Since my inaugural blogging days, way back in 2005, I have spent time shaping myself into a writer. At the age of eight, when asked what do you want to be when you grow up, I answered, I want to be an author. I wavered a wee bit as I grew. Nonetheless, the first proper grown up job I had centred heavily around writing and research. I’ve been a writer at Ask Me About My Uterus for some time. Recently, I joined Invisible Illness as a writer. I’ve submitted a piece to Catapult. I spend a great deal of time on Twitter making connections and discovering editors taking pitches and completed articles. In addition to taking my snark for a jaunt, Twitter has proven remarkable for connecting me to the resources I need to advance my freelance writing career into something.
I have a list in the sidebar that links to my essays, a personal piece about my recent miscarriage; and a sardonic, sharp-witted piece about the darker side of living with mental illness – the bad, shitty days. Shitty days matter too, because not everyone survives them. Shitty days kill. Mental illness kills. So, survival matters. Miscarriage happens to 25% of women. So, why don’t we talk about it? In the immediate aftermath of my miscarriage, I looked for books, articles, resources that told the miscarriage story and also, surviving the aftermath. I could find nothing satisfactory; so I wrote my own.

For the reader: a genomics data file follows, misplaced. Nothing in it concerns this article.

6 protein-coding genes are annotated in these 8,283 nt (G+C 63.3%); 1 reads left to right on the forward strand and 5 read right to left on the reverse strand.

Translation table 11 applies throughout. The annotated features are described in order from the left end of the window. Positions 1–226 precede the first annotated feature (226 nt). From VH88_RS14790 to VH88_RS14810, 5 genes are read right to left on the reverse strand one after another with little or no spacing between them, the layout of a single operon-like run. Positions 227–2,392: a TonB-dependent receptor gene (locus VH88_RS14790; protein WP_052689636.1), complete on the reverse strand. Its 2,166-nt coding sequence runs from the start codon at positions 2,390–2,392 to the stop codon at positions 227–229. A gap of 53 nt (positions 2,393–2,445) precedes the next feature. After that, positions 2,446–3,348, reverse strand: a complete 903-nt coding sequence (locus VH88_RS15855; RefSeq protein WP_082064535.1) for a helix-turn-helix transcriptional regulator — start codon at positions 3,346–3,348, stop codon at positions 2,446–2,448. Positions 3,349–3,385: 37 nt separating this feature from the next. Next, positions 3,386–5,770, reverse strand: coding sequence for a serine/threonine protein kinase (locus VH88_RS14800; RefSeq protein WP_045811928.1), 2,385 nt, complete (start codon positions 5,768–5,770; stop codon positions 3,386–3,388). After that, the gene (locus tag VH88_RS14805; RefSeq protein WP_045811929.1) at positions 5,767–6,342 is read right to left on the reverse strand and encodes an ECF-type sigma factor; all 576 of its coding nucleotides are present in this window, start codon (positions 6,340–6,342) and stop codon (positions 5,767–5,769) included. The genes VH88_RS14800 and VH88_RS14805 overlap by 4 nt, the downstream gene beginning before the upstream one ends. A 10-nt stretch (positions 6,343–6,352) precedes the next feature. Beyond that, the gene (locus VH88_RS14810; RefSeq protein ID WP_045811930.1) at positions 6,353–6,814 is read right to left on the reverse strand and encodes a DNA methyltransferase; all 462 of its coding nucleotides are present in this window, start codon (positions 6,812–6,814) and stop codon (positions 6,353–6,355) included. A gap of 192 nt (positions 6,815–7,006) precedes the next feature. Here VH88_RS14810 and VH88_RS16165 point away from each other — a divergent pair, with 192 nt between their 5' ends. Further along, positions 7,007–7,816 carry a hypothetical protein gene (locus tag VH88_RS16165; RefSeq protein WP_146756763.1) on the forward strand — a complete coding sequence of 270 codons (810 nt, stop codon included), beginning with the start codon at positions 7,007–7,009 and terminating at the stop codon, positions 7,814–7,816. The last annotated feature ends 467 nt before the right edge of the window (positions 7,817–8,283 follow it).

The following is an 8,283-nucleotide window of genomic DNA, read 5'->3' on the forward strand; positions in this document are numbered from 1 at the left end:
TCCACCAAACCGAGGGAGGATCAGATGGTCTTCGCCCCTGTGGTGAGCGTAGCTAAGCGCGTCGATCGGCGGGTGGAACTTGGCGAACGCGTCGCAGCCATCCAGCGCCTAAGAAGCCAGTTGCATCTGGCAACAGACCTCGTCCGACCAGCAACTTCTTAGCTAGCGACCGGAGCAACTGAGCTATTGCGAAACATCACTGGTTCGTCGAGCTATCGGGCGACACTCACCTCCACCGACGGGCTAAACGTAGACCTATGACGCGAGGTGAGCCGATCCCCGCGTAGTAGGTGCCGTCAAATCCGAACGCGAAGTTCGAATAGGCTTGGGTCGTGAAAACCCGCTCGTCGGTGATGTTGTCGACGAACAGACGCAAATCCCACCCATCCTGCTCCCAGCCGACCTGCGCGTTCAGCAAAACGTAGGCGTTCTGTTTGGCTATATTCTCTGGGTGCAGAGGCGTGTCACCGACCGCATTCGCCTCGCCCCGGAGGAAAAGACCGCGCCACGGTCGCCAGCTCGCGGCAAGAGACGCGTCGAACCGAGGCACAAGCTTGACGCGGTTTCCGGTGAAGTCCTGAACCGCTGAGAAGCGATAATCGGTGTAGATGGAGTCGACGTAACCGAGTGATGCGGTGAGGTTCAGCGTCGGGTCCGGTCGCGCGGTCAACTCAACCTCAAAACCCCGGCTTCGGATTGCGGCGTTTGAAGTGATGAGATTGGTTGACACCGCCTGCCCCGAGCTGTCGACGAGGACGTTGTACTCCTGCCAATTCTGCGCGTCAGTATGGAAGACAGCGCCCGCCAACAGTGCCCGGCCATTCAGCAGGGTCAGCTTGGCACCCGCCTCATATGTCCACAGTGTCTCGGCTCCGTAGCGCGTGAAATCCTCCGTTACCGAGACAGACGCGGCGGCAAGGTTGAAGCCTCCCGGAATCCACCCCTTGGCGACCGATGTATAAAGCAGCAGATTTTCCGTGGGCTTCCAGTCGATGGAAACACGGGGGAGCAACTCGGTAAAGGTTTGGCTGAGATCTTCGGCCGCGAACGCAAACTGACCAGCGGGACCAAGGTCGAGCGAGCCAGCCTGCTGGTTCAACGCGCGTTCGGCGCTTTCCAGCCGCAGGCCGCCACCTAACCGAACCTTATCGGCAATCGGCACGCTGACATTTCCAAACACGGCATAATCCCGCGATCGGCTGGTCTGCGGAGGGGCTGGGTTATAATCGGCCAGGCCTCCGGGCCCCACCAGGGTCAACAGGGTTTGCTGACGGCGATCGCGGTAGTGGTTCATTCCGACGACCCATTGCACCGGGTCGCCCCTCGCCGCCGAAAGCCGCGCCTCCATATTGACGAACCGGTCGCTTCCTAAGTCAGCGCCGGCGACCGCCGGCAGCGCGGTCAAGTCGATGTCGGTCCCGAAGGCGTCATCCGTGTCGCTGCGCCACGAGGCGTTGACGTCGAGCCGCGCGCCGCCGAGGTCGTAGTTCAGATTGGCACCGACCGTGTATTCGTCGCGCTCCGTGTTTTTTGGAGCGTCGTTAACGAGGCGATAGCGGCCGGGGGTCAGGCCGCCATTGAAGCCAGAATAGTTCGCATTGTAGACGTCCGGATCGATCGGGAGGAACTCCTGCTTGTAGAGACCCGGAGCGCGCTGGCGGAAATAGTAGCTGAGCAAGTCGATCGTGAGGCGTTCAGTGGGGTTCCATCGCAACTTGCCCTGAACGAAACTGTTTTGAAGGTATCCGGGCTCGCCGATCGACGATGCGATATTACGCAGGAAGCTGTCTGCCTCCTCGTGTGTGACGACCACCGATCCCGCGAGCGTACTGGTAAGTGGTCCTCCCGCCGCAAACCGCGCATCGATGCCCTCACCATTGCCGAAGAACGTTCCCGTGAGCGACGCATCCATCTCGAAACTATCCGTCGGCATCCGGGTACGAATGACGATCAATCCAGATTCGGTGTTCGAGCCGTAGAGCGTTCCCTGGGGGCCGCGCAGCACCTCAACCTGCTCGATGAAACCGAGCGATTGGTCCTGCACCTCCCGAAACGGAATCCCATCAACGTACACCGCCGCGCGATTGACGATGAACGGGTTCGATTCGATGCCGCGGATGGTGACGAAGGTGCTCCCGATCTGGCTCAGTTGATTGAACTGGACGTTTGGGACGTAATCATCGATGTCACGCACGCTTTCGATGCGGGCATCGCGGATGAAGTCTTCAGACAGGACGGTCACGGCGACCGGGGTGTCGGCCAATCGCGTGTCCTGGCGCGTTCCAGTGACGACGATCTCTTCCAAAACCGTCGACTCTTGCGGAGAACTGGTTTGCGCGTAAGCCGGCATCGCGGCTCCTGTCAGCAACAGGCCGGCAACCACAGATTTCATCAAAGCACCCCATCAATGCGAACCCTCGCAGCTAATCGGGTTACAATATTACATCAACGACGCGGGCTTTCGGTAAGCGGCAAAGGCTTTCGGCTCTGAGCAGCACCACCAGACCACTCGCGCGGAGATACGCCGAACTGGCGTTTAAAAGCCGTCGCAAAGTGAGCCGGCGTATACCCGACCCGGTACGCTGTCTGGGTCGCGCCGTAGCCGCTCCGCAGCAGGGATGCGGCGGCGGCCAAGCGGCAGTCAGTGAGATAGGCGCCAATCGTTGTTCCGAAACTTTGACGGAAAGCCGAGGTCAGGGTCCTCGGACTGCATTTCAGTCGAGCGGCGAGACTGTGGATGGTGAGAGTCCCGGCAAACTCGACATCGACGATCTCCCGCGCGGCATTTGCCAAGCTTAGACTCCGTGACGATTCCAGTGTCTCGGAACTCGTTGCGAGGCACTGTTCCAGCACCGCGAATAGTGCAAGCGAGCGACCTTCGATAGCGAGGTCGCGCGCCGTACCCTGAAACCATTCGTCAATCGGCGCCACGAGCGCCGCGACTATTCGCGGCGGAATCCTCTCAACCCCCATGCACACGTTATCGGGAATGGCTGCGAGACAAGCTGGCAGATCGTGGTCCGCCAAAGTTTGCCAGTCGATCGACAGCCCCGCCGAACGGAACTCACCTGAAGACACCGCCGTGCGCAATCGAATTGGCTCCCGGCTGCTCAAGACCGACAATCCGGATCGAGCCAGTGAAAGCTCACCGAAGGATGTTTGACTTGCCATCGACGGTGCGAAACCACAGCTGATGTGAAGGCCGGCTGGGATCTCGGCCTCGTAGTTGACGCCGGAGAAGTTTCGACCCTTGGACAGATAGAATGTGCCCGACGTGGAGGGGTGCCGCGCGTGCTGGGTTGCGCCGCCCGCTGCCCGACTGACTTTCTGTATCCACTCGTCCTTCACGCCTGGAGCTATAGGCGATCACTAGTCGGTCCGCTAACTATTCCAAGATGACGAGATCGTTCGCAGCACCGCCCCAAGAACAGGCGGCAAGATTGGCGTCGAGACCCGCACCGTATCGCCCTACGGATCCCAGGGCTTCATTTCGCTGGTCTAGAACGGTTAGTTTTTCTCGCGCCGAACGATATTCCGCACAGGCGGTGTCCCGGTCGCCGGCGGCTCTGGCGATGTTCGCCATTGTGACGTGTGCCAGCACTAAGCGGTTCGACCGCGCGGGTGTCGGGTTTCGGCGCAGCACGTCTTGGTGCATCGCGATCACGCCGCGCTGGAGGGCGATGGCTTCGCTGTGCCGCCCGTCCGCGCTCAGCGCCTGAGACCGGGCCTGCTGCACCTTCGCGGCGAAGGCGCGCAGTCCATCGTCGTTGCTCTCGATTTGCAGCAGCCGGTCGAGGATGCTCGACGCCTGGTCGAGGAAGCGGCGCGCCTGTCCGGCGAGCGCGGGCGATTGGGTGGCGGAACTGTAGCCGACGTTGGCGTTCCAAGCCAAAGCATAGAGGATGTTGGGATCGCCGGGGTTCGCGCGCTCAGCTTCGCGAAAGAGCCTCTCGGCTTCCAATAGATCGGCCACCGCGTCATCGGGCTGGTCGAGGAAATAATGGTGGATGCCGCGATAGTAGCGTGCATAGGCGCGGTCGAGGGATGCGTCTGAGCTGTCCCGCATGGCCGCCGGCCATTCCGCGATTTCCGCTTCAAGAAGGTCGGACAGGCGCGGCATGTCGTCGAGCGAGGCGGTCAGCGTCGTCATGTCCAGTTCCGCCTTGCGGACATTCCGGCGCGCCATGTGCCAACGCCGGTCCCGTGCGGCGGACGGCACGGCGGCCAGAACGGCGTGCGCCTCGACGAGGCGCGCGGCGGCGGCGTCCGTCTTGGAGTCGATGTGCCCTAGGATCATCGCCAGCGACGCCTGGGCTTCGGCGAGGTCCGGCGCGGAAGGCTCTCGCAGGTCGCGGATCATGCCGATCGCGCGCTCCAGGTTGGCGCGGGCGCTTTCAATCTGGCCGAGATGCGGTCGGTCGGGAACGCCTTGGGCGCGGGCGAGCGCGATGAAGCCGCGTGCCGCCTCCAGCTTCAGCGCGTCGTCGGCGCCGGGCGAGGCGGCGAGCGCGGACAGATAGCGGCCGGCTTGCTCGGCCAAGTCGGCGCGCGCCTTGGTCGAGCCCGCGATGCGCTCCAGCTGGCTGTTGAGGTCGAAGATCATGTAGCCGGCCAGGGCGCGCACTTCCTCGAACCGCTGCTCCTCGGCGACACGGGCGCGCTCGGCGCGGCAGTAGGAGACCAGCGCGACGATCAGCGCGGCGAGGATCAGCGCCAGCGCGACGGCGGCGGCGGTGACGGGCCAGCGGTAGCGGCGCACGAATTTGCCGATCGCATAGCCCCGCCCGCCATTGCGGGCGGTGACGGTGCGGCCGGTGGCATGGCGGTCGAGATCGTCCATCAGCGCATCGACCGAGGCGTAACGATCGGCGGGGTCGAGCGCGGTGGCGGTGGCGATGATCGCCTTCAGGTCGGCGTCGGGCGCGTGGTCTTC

Currently, I have several essay ideas lined up, each clamouring for space in my brain. I also have plans to spend time this summer in Toronto with elders from my dad’s childhood and young adult days. These interviews will inspire something … significant. Having to learn about publishing rights and all that mundane stuff means I have become more discriminating about what I post on the blog. Before, I wrote and published everything on my blogs. Now, I have to compartmentalise.
So, cool stuff on the horizon, watch this space!